Galerie de l’UQAM presents the upcoming exhibition Pool of Plenty by Michelle Bui, graduating master’s student in visual and media arts (MFA) at UQAM. In this solo show, the artist engages with a rediscovery of objects, materials, food items and plants that make our environment. Through a process of selection, assembly, and photographic documentation, Bui reveals the aesthetic qualities of these objects, their fragility and malleability. The result is a reflection on where material culture, advertising, desire and identity intersect.
Pool of Plenty is an exhibition that brings together photographic work with which the gallery walls will be plastered. Bui transcends the decorative and ornamental language of advertising in a détournement that makes use of touch and smell to surpass mere visual spectacle. To do so, Bui rearranges objects selected for both their visual and tactile qualities in a presentation of photographic and sculptural elements that seduce the viewer, leading us into a subtle and uncanny sense of displacement. The shift in perception she achieves conveys the artist’s intention to make desire itself material, to bring it into being by and with these objects, to viscerally seduce us and to confront the viewer with surface reality.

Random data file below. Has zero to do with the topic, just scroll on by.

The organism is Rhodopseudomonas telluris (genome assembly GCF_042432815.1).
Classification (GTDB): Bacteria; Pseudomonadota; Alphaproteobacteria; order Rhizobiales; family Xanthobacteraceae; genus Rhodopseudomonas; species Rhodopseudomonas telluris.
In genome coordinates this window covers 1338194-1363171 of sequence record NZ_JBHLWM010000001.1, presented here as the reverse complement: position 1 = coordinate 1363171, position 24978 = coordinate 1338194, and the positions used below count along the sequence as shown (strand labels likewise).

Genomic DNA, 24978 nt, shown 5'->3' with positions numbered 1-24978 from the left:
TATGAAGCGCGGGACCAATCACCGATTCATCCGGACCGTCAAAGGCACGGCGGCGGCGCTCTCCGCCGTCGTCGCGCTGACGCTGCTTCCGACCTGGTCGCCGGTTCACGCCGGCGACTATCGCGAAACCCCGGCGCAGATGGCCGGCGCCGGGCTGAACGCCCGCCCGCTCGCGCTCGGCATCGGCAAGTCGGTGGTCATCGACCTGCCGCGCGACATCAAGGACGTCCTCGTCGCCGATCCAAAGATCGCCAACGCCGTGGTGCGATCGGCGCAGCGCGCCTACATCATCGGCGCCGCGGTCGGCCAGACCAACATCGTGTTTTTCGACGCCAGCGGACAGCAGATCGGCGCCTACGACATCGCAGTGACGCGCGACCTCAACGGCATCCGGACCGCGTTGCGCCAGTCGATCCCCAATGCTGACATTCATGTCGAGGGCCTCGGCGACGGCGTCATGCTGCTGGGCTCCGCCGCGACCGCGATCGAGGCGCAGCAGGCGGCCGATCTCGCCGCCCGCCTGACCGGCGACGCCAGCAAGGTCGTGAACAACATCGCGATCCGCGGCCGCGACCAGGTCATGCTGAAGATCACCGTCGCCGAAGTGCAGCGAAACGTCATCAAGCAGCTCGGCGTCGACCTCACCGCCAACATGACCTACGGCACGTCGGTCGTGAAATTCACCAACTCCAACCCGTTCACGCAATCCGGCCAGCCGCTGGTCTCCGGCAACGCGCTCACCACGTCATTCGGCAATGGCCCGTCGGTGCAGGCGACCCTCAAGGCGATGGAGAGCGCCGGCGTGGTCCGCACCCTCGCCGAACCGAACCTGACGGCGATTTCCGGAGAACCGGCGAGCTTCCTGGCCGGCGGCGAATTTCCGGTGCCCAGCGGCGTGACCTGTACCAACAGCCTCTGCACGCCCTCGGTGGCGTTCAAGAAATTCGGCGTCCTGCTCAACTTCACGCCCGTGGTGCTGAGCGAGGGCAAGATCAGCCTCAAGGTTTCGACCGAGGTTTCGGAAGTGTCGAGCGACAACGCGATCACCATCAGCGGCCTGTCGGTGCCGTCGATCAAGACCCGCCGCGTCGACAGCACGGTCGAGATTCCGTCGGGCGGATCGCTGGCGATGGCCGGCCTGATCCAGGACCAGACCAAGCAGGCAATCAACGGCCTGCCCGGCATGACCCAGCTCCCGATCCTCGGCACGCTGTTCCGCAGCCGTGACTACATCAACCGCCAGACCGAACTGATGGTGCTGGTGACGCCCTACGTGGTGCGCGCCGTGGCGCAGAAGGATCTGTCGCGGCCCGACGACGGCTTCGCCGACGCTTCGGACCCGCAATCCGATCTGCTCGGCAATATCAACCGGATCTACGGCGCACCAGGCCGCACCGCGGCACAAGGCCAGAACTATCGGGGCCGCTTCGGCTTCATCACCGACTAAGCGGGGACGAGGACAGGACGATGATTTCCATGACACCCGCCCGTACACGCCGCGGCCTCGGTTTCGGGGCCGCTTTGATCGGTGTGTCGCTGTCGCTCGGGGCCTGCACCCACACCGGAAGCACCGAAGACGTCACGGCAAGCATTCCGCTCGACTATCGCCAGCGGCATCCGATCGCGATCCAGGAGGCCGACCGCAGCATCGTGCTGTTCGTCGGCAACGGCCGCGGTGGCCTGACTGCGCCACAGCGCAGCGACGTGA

Michelle Bui is interested in the tenuous, sometimes fraught, and always symbiotic relationship between culture and commerce. While always apparent in the way we visually experience the world, this relationship most fully inheres in our connection to material culture. The accumulation of items consumed by both society and the individual transmit a tremendous amount of data about our identity. For Bui, our sense of self, our identity-consciousness, is communicated equally by the objects that surround us as by language-based discourses that otherwise might define us. The aesthetic, expressive, and symbolic qualities, as well as the materiality of the objects selected, allow the artist to explore personal themes therein. The various objects that Bui acquires – and sometimes creates – are subjected to presentation and ownership in ways that allow for their construction and arrangement to elicit tensions and overlaps that undermine the status of the object as commodity.